Timmonsville School District may lose accreditation

Timmonsville School District may lose accreditation
FLORENCE COUNTY, SC (WMBF) - Florence County School District four is on probation and could lose its accreditation for next school year if it doesn’t make some changes soon.
The school district had until the end of Monday to clear all deficiencies and give a response to the South Carolina Department of Education. The department then gave recommendations for the district to consider or else they will be formally denied. One parent I talked with on Tuesday says she wants everyone to fight for the students.
Nikia Baker, a Timmonsville Parent with a 4th grader and 6th grader at Brockington Elementary says, “Work with the parents work with the state, work with whoever they need to work with to do what they need to do to bring it to where they feel it needs to be. They can't shut it down, they absolutely cannot shut it down.”
Baker was planning to send them to Johnson Middle School and Timmonsville High School. “The school needs to be more vigilant on hiring teachers that are accredited so they wouldn’t have to go through this problem," says Baker.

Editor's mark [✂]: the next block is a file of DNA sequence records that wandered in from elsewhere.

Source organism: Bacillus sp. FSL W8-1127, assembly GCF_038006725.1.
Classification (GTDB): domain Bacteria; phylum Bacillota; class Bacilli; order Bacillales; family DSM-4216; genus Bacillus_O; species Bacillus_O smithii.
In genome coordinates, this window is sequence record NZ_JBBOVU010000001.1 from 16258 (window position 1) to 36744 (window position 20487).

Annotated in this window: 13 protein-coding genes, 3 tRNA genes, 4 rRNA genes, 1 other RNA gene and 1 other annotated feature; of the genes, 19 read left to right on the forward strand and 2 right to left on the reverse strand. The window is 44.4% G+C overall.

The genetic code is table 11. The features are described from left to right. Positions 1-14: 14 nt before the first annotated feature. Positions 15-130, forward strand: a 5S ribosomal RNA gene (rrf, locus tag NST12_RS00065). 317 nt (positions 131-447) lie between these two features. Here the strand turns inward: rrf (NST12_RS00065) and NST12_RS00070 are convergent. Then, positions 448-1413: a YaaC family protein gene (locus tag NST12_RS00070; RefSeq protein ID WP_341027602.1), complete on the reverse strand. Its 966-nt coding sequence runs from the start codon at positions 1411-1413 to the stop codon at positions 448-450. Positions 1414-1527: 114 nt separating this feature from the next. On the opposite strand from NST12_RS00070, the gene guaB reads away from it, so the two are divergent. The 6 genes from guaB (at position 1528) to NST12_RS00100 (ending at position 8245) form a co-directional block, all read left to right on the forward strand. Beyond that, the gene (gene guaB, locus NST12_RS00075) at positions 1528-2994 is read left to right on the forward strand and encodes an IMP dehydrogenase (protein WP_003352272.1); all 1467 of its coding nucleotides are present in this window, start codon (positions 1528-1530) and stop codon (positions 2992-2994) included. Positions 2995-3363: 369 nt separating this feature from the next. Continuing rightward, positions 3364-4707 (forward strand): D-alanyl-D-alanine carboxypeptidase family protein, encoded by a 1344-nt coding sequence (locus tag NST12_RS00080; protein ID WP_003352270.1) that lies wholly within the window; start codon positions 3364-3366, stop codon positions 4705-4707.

This issue started back in 2004 and ever since all three schools in Florence County School district 4 rated below average or at risk on their academic performance. Issues still have not been cleared from last year. All three schools received an 'F' under state law.
Tuesday, the South Carolina Board of education released a new memo stating Johnson Middle School is the only school cleared for the rest of the year. Brockington Elementary is in a preliminary probation period. It hasn’t met state requirements.
Timmonsville High School is on probation because of issues with teacher certification and graduation plans for students are at 52 percent instead of 100 percent.

Cameron Dargen is a Timmonsville parent of 6th grader. He says, “It’s a lack of taking up time with the kids and teaching them the things they need to know. At the end of the day they are going to have to know it. You know what I mean, they are going to have to learn.”

Curtis Evans, is a parent of an 11th  grader and wants to send his son to a different high school next year. “Yeah, I’m unhappy with it. We got nice schools over there, they are claiming they can't get any good teachers, I don’t know why, but that’s what they claim," said Evans.

“If its not as good as it could be then find a solution. They can't shut it down, these kids have no other place to go. This is their school," said Baker.
 A South Carolina Department of Education spokesperson says the district has until February 22 to respond to the recommendations and the final decision will be made at the March State Board of Education meeting.

Copyright 2016 WMBF News. All rights reserved